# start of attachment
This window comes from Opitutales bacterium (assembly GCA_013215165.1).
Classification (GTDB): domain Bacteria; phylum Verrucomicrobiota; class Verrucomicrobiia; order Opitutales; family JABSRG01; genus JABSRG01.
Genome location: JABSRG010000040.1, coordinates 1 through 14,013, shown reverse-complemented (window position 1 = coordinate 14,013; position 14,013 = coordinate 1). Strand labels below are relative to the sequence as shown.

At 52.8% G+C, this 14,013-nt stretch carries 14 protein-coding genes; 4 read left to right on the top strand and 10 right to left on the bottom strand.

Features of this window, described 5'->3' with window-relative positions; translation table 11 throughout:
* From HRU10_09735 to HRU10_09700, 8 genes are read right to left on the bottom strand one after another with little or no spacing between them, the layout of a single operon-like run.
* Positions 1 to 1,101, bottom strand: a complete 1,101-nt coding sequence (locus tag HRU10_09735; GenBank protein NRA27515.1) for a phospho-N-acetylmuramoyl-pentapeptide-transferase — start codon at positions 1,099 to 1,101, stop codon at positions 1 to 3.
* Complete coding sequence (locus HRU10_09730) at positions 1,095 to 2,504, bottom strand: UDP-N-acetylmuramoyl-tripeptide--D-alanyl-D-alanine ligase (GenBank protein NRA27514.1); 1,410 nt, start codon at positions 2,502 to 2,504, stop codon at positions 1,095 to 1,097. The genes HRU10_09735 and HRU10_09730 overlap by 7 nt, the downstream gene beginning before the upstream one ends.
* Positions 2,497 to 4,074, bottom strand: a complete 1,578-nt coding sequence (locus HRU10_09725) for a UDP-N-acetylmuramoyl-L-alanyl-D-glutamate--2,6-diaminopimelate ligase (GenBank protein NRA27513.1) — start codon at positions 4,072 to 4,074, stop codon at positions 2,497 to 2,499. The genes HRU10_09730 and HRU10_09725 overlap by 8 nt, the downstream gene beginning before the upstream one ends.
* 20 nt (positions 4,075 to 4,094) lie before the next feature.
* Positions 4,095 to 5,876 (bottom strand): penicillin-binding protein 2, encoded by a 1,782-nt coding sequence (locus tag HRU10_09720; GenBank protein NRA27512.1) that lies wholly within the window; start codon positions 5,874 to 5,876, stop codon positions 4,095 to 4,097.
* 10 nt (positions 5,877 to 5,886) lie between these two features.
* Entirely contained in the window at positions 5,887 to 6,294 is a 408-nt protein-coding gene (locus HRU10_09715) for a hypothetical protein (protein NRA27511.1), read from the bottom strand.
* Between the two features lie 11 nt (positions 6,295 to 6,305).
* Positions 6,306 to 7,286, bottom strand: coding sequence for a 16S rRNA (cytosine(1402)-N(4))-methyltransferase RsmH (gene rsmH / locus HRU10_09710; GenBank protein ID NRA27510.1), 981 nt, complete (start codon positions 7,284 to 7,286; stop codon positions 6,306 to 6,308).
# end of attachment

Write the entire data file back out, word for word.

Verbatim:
This window comes from Opitutales bacterium (assembly GCA_013215165.1).
Classification (GTDB): domain Bacteria; phylum Verrucomicrobiota; class Verrucomicrobiia; order Opitutales; family JABSRG01; genus JABSRG01.
Genome location: JABSRG010000040.1, coordinates 1 through 14,013, shown reverse-complemented (window position 1 = coordinate 14,013; position 14,013 = coordinate 1). Strand labels below are relative to the sequence as shown.

At 52.8% G+C, this 14,013-nt stretch carries 14 protein-coding genes; 4 read left to right on the top strand and 10 right to left on the bottom strand.

Features of this window, described 5'->3' with window-relative positions; translation table 11 throughout:
* From HRU10_09735 to HRU10_09700, 8 genes are read right to left on the bottom strand one after another with little or no spacing between them, the layout of a single operon-like run.
* Positions 1 to 1,101, bottom strand: a complete 1,101-nt coding sequence (locus tag HRU10_09735; GenBank protein NRA27515.1) for a phospho-N-acetylmuramoyl-pentapeptide-transferase — start codon at positions 1,099 to 1,101, stop codon at positions 1 to 3.
* Complete coding sequence (locus HRU10_09730) at positions 1,095 to 2,504, bottom strand: UDP-N-acetylmuramoyl-tripeptide--D-alanyl-D-alanine ligase (GenBank protein NRA27514.1); 1,410 nt, start codon at positions 2,502 to 2,504, stop codon at positions 1,095 to 1,097. The genes HRU10_09735 and HRU10_09730 overlap by 7 nt, the downstream gene beginning before the upstream one ends.
* Positions 2,497 to 4,074, bottom strand: a complete 1,578-nt coding sequence (locus HRU10_09725) for a UDP-N-acetylmuramoyl-L-alanyl-D-glutamate--2,6-diaminopimelate ligase (GenBank protein NRA27513.1) — start codon at positions 4,072 to 4,074, stop codon at positions 2,497 to 2,499. The genes HRU10_09730 and HRU10_09725 overlap by 8 nt, the downstream gene beginning before the upstream one ends.
* 20 nt (positions 4,075 to 4,094) lie before the next feature.
* Positions 4,095 to 5,876 (bottom strand): penicillin-binding protein 2, encoded by a 1,782-nt coding sequence (locus tag HRU10_09720; GenBank protein NRA27512.1) that lies wholly within the window; start codon positions 5,874 to 5,876, stop codon positions 4,095 to 4,097.
* 10 nt (positions 5,877 to 5,886) lie between these two features.
* Entirely contained in the window at positions 5,887 to 6,294 is a 408-nt protein-coding gene (locus HRU10_09715) for a hypothetical protein (protein NRA27511.1), read from the bottom strand.
* Between the two features lie 11 nt (positions 6,295 to 6,305).
* Positions 6,306 to 7,286, bottom strand: coding sequence for a 16S rRNA (cytosine(1402)-N(4))-methyltransferase RsmH (gene rsmH / locus HRU10_09710; GenBank protein ID NRA27510.1), 981 nt, complete (start codon positions 7,284 to 7,286; stop codon positions 6,306 to 6,308).